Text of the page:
10. In Awareness Through Movement lessons, people engage in precisely structured movement explorations that involve thinking, sensing, moving, and imagining. Many are based on developmental movements and ordinary functional activities. Some are based on more abstract explorations of joint, muscle, and postural relationships. The lessons consist of comfortable, easy movements that gradually evolve into movements of greater range and complexity. There are hundreds of Awareness Through Movement lessons contained in the Feldenkrais Method that vary, for all levels of movement ability, from simple in structure and physical demand to more difficult lessons.
  11. Awareness Through Movement lessons attempt to make one aware of this/her habitual neuromuscular patterns and rigidities and to expand options for new ways of moving while increasing sensitivity and improving efficiency.
  12. A major goal of Awareness Through Movement is to learn how one’s most basic functions are organized. By experiencing the details of how one performs any action, the student has the opportunity to learn how to:
    • attend to his/her whole self
    • eliminate unnecessary energy expenditure
    • mobilize his/her intentions into actions
    • learn
  13. Functional Integration is the other form of expressing the Feldenkrais Method. Just as Feldenkrais practitioners can guide people through movement sequences verbally in Awareness Through Movement, they also guide people through movement with gentle, non-invasive touching in Functional Integration.
  14. Functional Integration is a hands-on form of tactile, kinesthetic communication. The Feldenkrais practitioner communicates to the student how he/she organizes his/her body and hints, through gentle touching and movement, how to move in more expanded functional motor patterns.
  15. The Functional Integration lesson should relate to a desire, intention, or need of the student. The learning process is carried out without the use of any invasive or forceful procedure. Through rapport and respect for the student’s abilities, qualities, and integrity, the practitioner/teacher creates an environment in which the student can learn comfortably.
  16. In Functional Integration, the practitioner/teacher develops a lesson for the student, custom-tailored to the unique configuration of that particular person, at that particular moment. The practitioner conveys the experience of comfort, pleasure, and ease of movement while the student learns how to reorganize his/her body and behavior in new and more effective manners.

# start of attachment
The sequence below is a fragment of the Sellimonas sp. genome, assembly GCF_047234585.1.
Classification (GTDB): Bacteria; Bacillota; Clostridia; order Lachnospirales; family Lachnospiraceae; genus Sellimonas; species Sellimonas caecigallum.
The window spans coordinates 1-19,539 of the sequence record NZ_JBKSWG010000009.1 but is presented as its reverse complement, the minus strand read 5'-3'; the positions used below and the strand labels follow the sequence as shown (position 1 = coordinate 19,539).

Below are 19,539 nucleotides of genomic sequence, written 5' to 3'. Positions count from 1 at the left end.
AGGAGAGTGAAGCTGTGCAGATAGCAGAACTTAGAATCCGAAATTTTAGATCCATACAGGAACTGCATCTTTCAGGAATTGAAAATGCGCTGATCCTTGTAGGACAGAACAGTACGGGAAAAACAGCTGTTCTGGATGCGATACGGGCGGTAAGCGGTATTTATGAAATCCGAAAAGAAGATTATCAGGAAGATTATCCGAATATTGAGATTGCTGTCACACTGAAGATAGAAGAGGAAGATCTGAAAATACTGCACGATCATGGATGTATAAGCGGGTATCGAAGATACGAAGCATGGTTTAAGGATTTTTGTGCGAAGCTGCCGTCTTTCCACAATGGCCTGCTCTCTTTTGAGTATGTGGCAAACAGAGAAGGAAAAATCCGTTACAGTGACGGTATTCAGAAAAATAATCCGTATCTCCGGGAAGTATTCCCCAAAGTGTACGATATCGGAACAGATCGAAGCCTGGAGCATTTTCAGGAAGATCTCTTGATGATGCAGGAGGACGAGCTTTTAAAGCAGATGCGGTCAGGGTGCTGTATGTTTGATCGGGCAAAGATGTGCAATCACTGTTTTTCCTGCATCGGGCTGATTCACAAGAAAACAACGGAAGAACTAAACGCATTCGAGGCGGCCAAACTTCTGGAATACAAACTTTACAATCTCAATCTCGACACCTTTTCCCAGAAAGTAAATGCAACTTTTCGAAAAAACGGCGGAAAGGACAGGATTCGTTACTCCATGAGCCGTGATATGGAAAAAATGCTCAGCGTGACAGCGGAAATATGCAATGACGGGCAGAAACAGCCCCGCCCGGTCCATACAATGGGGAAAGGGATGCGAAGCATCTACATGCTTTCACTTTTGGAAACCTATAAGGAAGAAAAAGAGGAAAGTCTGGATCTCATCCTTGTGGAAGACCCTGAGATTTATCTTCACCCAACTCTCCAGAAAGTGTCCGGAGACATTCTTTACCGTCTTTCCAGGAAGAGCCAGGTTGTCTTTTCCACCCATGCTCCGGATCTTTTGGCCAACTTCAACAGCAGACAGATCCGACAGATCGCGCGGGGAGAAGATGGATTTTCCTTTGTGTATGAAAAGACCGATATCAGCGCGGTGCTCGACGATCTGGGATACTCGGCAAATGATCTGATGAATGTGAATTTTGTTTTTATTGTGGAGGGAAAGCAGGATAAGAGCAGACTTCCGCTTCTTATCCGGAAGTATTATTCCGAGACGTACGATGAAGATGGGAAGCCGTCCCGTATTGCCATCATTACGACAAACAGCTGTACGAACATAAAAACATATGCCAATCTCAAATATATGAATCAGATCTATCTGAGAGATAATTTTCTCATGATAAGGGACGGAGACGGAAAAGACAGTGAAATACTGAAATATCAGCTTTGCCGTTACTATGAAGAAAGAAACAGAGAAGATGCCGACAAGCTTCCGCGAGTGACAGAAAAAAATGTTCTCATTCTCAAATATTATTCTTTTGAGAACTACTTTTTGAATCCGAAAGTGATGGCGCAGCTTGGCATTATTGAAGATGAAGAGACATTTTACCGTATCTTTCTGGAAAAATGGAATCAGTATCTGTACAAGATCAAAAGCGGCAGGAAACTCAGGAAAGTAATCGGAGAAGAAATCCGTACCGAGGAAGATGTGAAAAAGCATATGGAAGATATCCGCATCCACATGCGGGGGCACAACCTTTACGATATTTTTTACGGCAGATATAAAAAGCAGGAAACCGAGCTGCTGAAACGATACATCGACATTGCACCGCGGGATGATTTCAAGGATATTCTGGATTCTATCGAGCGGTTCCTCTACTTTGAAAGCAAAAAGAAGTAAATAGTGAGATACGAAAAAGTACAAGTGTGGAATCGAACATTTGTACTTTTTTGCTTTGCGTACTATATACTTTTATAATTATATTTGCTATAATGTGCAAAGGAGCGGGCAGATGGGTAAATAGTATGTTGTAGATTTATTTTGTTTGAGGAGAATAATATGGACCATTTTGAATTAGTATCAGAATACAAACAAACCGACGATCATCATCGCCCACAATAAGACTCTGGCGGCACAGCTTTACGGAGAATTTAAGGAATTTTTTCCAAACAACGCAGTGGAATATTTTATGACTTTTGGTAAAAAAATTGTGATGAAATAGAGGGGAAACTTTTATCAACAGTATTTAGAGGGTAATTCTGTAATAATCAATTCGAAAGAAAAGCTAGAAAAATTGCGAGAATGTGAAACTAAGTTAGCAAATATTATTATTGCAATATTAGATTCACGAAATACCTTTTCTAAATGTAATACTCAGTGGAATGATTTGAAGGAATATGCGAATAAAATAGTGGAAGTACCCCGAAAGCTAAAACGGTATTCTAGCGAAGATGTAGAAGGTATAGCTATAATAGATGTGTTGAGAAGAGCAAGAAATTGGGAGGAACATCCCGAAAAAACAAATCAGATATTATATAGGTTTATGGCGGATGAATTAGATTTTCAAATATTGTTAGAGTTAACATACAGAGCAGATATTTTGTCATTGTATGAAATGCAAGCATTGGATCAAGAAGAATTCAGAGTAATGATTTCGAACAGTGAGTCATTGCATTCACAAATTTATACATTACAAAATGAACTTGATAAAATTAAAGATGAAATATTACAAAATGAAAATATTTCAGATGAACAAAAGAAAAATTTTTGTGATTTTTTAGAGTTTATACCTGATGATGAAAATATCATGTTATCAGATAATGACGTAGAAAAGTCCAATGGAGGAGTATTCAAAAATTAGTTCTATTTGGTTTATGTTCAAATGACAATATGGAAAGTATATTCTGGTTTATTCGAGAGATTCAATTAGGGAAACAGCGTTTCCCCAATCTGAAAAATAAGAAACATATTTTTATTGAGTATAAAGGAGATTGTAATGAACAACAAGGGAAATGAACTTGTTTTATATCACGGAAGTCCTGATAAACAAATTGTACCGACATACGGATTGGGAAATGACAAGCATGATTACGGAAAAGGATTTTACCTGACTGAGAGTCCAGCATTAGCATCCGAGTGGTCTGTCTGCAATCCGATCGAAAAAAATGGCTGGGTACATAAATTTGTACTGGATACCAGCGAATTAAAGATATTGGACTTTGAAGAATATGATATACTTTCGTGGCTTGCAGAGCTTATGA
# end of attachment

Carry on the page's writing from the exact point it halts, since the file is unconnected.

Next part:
17. In Functional Integration, the practitioner/teacher’s intention is instructive and communicative.
  18. Functional Integration is usually performed with the student lying on a table designed specifically for the work. It can also be done with the student in sitting or standing positions. At times, various props are used in an effort to support the person’s body con-figuration or to facilitate certain movements.
  19. The Method is based on principles of physics, biomechanics and an empirical understanding of learning and human development.
Section 2 - What the Feldenkrais Method is not.
  1. The Feldenkrais Method is not a massage, bodywork technique or medical practice. It is a learning process which has been shown to have therapeutic benefits. The Method may function as a complement to medical care.
  2. The Feldenkrais practitioner has no sexual intent and does not touch the sexual or other intimate parts of a person.
  3. Chemical or mechanical aids are not used in the practice of the Feldenkrais Method.

Friday, 5 February 2016

Moshe Doing Functional Integration

Again from the Amherst training circa 1983, Moshe is working one-on-one with students in what is known as Functional Integration.

Feldenkrais Just Doesn't Look This Good Anymore

Why do I love these Amherst training photos from 1983 so much?

The clothes? The scale? The Ektachrome color? The documentary style? The vibrant energy of the people trying to work out the movement puzzles of Awareness Through Movement Lessons?

Monday, 1 February 2016

The Story of Sister Rosetta Tharpe

"The freedom that she expressed in her singing and dancing woke up the congregation. It focused them on something that was on the inside that they never gave expression to."

- Pastor Robert Hargrove describes Sister Rosetta Tharpe

This is also an apt description of Feldenkrais. It is a process that focuses you on something inside that you might not have ever given expression and like Sister Rosetta Tharpe it leads you to expressing that freedom to yourself and the world around you.

Here's a clip from a BBC documentary about her for inspiration.